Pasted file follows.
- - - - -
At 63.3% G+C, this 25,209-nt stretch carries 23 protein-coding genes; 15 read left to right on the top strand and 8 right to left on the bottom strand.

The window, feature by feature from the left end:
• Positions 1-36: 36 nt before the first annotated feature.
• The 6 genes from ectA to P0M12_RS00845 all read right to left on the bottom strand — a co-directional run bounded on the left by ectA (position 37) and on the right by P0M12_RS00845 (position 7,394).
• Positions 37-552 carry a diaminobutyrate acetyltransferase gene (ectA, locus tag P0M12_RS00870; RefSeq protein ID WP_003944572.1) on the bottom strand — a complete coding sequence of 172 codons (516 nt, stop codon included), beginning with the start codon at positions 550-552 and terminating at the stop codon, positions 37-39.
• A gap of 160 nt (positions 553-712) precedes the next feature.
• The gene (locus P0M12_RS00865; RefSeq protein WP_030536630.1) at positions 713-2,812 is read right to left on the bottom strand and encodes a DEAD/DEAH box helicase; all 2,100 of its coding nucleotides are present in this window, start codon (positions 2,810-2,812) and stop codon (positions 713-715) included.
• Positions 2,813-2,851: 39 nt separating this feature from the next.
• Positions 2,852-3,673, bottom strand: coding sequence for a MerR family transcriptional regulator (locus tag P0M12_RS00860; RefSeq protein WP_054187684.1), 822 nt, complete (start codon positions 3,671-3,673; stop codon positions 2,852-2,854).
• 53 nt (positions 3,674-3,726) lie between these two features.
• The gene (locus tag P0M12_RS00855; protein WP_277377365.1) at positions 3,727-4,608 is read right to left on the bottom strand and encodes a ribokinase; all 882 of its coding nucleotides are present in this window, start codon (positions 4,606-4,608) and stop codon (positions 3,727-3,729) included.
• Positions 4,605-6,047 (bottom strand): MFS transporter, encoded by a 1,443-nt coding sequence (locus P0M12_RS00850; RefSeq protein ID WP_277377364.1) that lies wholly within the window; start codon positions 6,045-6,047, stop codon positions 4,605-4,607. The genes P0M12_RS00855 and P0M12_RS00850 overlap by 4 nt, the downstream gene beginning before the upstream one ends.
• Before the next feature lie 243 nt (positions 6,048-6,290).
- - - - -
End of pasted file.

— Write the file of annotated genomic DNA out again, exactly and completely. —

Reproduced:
At 63.3% G+C, this 25,209-nt stretch carries 23 protein-coding genes; 15 read left to right on the top strand and 8 right to left on the bottom strand.

The window, feature by feature from the left end:
• Positions 1-36: 36 nt before the first annotated feature.
• The 6 genes from ectA to P0M12_RS00845 all read right to left on the bottom strand — a co-directional run bounded on the left by ectA (position 37) and on the right by P0M12_RS00845 (position 7,394).
• Positions 37-552 carry a diaminobutyrate acetyltransferase gene (ectA, locus tag P0M12_RS00870; RefSeq protein ID WP_003944572.1) on the bottom strand — a complete coding sequence of 172 codons (516 nt, stop codon included), beginning with the start codon at positions 550-552 and terminating at the stop codon, positions 37-39.
• A gap of 160 nt (positions 553-712) precedes the next feature.
• The gene (locus P0M12_RS00865; RefSeq protein WP_030536630.1) at positions 713-2,812 is read right to left on the bottom strand and encodes a DEAD/DEAH box helicase; all 2,100 of its coding nucleotides are present in this window, start codon (positions 2,810-2,812) and stop codon (positions 713-715) included.
• Positions 2,813-2,851: 39 nt separating this feature from the next.
• Positions 2,852-3,673, bottom strand: coding sequence for a MerR family transcriptional regulator (locus tag P0M12_RS00860; RefSeq protein WP_054187684.1), 822 nt, complete (start codon positions 3,671-3,673; stop codon positions 2,852-2,854).
• 53 nt (positions 3,674-3,726) lie between these two features.
• The gene (locus tag P0M12_RS00855; protein WP_277377365.1) at positions 3,727-4,608 is read right to left on the bottom strand and encodes a ribokinase; all 882 of its coding nucleotides are present in this window, start codon (positions 4,606-4,608) and stop codon (positions 3,727-3,729) included.
• Positions 4,605-6,047 (bottom strand): MFS transporter, encoded by a 1,443-nt coding sequence (locus P0M12_RS00850; RefSeq protein ID WP_277377364.1) that lies wholly within the window; start codon positions 6,045-6,047, stop codon positions 4,605-4,607. The genes P0M12_RS00855 and P0M12_RS00850 overlap by 4 nt, the downstream gene beginning before the upstream one ends.
• Before the next feature lie 243 nt (positions 6,048-6,290).